Watchdog warns Liverpool could be stripped of its World Heritage Site status as soon as next year
Liverpool is facing a final warning that it could lose its Unesco World Heritage Site status next year if the redevelopment boom in view of the city’s waterfront is not reined in.
Papers published ahead of the Unesco World Heritage Committee’s meeting in Krakow, Poland, next month propose the adoption of a resolution that would maintain the Liverpool’s “World Heritage in Danger” status for the time being, but consider revoking the heritage seal next year.
The committee is being urged to “express its deep concern” over projects already approved in the city that have “actual and potential highly adverse and irreversible impacts” on the outstanding universal value (OUV) of heritage assets such as the Pier Head “three graces” buildings – the grade I listed Royal Liver Building, and the Cunard Building and Port of Liverpool Building, both grade II*.
It makes specific reference to the Liverpool Waters redevelopment project, covering 60ha of waterfront to the west of the city centre, and which was masterplanned by Chapman Taylor Architects.
The Unesco report said building out the development as planned would “irreversibly damage the attributes of the OUV”, and underscored that tower blocks planned for the delivery of the scheme’s targeted 1,000 new homes were a key concern.
Unesco said a lack of clearly established maximum heights for new development – both in terms of the waterfront itself, and as a backdrop for the heritage buildings – was among the ongoing problems it had identified, along with a shortfall in terms of analysis and description of the city’s townscape characteristics in relation to views of its built heritage.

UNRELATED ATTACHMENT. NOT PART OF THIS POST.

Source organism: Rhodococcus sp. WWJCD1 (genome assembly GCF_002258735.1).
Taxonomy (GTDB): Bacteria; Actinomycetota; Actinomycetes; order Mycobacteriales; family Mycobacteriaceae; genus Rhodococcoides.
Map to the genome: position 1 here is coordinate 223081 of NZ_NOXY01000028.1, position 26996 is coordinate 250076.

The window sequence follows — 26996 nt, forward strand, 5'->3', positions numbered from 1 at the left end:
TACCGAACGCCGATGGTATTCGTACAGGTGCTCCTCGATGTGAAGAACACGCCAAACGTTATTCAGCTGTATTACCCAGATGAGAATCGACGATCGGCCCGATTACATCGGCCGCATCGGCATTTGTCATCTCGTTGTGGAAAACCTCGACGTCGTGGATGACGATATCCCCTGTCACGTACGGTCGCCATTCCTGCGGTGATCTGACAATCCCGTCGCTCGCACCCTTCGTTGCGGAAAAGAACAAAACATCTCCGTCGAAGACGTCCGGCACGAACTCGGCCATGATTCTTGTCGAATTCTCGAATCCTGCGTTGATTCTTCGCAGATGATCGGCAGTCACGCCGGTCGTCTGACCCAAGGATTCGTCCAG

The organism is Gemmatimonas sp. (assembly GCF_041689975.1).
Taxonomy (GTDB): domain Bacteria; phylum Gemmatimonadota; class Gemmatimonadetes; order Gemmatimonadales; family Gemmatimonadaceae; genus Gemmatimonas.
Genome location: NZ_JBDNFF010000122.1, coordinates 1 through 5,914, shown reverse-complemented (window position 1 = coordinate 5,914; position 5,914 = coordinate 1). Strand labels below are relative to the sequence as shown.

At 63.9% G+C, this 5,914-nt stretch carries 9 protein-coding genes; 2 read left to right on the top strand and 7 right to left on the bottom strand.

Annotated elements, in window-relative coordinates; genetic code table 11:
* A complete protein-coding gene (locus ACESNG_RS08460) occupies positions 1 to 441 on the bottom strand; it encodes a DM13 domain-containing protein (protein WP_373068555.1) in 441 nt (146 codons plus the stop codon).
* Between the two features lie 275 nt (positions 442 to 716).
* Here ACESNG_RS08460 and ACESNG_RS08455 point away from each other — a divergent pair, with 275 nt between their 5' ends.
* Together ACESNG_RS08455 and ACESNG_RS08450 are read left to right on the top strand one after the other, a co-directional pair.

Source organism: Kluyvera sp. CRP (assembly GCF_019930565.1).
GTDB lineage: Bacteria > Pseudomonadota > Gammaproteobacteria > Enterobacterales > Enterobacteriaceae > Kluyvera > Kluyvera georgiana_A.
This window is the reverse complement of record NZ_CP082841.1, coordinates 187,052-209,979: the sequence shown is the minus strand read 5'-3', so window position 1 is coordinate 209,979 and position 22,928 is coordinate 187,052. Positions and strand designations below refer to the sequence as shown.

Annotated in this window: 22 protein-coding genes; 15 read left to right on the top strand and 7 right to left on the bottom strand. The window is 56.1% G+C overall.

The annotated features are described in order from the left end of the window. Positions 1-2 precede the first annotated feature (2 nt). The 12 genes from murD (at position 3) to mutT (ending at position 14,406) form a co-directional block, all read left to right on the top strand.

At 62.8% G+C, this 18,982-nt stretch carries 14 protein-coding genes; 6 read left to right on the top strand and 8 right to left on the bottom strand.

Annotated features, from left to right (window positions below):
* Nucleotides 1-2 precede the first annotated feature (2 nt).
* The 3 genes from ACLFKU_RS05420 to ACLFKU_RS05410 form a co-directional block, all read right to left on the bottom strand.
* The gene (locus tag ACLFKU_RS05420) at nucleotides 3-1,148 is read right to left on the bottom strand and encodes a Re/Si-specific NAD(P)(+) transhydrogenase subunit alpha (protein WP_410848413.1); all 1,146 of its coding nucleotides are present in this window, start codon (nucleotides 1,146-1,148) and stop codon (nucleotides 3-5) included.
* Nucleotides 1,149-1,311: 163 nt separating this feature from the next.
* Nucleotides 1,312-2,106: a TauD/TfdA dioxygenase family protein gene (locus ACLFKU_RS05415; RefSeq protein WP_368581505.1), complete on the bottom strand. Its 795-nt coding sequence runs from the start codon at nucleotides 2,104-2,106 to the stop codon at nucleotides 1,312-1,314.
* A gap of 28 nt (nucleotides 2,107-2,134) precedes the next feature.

The watchdog urged central government and Liverpool City Council to work together to create a development framework that ensured the city’s built heritage was not compromised and a change of course was achieved.
Campaign group SAVE Britain’s Heritage said that if Liverpool lost its World Heritage Site status it would be only the second city out of around 1,000 to do so – Dresden in Germany was stripped of its status in 2009 because of the construction of a new bridge over the River Elbe.
The UK is one of only three European states to figure on Unesco’s World Heritage in Danger List. The others are Kosovo and Georgia.
SAVE director Henrietta Billings said the Unesco papers were “a final warning shot” for Liverpool and the government.
“International heritage status doesn’t just put Liverpool on the world stage, it brings cultural tourism, urban regeneration, and sustainable visitor attractions,” she said.
“Losing it because of crass planning decisions would be an international embarrassment as well as a hugely costly mistake.”
John Belchem, emeritus professor of history at the University of Liverpool, was closely involved in securing Liverpool’s World Heritage Site status.
He said the city had “sadly lapsed into polarised and counterproductive opposition between redevelopment and heritage” after having previously led the way with regeneration through conservation and culture.